Gardening Articles: Flowers :: Roses

Miniature Roses For the Holidays

by Karen Dardick

Some kinds of miniature roses perform best as garden plants, others as houseplants.

Not so long ago, miniature roses were almost strictly the province of hobbyists, usually ones already bitten by the rose-growing bug. But now, thanks to the influence of European gardeners and nurseries, an entirely new category of miniature rose is available here. In fact, these florist or European-style minis are the type you're most likely to encounter at supermarkets, chain stores, and discount stores. While the two types look pretty much the same to casual observers, it's useful to understand how these florist minis compare to the familiar miniature garden roses.

Late fall is the best season to introduce yourself to florist minis. They're widely available, they're inexpensive, and they're perfect for indoor holiday decorations. This article describes the kinds of miniature roses you can buy and suggests ways to use them. It also describes how to grow them indoors or in your garden.

What's a Miniature Rose?

For the most part, miniature roses are scaled-down versions of full-sized roses, and while they vary in many ways, all mini roses have small, rarely fragrant flowers. All can be traced back to a common ancestor, the China rose (Rosa chinensis minima). Plants can range from micro-minis (5 inches or less) to 3 to 4 feet or even larger. Flowers can be anywhere from 1/2 to 2 inches across, with a color range as broad as for full-size roses.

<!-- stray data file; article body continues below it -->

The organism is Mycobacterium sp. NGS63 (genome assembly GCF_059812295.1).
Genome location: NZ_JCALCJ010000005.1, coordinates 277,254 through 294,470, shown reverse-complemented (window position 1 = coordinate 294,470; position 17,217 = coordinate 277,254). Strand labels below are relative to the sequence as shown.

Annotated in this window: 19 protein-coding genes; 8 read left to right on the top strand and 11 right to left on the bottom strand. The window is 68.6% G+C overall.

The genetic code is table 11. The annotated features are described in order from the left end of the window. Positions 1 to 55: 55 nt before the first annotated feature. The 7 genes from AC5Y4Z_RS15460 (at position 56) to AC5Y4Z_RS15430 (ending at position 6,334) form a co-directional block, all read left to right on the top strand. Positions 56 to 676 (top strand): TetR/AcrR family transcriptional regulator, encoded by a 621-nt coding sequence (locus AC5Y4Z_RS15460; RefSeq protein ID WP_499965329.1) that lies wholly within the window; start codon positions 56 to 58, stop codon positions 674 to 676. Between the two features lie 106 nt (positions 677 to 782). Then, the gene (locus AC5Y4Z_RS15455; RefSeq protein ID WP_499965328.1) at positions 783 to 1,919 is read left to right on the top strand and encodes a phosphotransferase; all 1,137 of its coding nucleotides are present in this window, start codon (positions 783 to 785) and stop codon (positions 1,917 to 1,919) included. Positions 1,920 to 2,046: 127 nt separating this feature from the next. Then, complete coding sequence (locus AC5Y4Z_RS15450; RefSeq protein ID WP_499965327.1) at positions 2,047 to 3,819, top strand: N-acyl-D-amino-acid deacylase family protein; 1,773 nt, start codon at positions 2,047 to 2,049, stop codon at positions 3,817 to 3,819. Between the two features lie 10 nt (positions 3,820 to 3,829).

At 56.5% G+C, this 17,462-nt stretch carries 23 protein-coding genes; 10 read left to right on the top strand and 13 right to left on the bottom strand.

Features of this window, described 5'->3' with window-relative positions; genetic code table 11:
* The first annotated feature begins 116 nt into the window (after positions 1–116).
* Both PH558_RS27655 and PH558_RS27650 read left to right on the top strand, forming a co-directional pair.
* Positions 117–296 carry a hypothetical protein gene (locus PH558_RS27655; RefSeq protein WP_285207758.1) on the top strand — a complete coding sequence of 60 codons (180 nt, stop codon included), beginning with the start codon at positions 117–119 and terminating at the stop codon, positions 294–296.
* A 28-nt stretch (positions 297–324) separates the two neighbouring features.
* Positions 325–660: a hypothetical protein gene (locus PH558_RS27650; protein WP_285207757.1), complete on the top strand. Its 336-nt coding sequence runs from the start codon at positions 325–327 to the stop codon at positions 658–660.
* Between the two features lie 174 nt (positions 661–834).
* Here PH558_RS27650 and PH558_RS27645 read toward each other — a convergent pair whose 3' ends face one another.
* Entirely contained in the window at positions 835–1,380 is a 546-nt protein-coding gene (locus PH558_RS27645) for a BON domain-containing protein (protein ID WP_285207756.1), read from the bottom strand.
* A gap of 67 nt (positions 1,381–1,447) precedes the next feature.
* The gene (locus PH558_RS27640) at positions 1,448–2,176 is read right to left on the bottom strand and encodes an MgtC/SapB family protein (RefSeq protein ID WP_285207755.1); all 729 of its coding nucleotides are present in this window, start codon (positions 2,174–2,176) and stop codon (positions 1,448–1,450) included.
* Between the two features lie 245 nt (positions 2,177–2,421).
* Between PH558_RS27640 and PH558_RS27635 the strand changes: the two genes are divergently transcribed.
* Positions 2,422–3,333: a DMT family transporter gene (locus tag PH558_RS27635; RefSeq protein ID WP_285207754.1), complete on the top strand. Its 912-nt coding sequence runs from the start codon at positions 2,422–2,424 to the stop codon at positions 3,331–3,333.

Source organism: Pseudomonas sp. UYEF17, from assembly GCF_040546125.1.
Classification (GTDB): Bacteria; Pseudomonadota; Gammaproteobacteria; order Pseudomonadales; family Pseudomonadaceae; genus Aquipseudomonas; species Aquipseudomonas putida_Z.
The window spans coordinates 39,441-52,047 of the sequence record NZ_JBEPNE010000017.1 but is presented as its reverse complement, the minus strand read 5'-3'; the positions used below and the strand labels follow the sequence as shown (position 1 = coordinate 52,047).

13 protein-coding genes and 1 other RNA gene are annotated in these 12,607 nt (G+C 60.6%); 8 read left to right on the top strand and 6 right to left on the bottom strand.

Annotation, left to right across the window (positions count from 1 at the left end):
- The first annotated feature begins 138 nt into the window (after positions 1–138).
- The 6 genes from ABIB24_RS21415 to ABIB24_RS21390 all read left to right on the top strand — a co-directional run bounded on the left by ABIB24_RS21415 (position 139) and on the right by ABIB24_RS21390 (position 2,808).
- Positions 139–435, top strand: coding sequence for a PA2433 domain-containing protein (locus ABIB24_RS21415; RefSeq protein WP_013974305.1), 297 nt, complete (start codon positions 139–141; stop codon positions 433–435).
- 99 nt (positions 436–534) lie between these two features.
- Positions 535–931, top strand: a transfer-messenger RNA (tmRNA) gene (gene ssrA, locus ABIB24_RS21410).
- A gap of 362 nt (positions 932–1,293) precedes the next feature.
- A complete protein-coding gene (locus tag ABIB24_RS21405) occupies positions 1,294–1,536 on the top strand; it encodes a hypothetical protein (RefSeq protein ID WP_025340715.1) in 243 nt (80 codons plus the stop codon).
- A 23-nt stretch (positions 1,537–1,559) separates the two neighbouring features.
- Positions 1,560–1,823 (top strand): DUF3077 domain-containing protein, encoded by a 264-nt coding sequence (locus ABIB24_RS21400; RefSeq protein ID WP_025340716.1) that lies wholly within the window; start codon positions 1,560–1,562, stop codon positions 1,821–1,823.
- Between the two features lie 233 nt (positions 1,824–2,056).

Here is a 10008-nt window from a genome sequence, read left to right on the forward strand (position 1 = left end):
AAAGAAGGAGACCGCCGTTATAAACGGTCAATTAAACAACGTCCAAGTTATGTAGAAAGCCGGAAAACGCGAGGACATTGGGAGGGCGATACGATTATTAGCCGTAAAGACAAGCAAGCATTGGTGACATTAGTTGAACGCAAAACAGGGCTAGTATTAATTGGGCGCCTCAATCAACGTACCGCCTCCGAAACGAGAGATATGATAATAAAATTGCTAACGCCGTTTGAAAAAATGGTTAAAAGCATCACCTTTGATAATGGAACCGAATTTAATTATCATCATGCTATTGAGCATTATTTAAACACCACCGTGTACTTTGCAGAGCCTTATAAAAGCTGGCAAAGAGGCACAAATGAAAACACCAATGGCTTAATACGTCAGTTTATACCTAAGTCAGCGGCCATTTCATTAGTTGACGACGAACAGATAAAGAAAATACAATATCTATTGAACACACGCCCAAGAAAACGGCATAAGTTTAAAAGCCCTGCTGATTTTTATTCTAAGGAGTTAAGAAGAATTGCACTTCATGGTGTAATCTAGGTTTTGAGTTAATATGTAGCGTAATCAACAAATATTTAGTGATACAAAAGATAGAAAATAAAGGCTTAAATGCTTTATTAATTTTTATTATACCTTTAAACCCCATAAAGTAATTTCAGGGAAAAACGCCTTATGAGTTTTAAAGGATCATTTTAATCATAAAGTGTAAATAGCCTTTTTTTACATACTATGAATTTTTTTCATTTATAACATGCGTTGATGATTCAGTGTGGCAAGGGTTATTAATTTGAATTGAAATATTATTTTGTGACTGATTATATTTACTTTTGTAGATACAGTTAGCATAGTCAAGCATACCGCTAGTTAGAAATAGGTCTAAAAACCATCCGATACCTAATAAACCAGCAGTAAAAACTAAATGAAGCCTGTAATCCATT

Mini roses are naturally outdoor-tough plants. They are perfectly hardy year-round in USDA Hardiness Zones 7 through 11. Given a good cover of snow or mulch, they'll survive winter as far north as zone 4.

Dozens of mini roses grow in my sunny Los Angeles garden. I've come to appreciate them for what they are: easy-to-grow perennials in almost constant bloom. I tuck them into borders, display them in containers, and cut sprays for miniature bouquets.

Mini roses also adapt remarkably well to life indoors. Unlike so many houseplants that have an extraordinary tolerance of low light and humidity, roses need plenty of bright light, such as in a bright west- or south-facing window. But for repeat bloom, you'll need the supplementary light provided by fluorescent tubes. If light is insufficient, the plants' stems will stretch, leaving longer spaces between leaves, a common problem called etiolation.

You'll also have to provide some extra humidity around the plants. In winter, the air in most houses becomes abysmally dry. A water-filled tray with a layer of pebbles (to ease evaporation) is usually sufficient. Again, the plants will tell you if humidity is low; leaves will shrivel, yellow, and drop. Often spider mites will make themselves at home.

In the garden, a significant advantage of mini roses compared to their larger brethren is easy care. Most are grown on their own roots and therefore tend to be hardier and easier to prune than larger, grafted roses. Pruning minis is as simple as shearing the tops of the plants with a hedge trimmer. The best time to prune is in early summer after spring flowers fade, and again in late fall after fall flowers fade.

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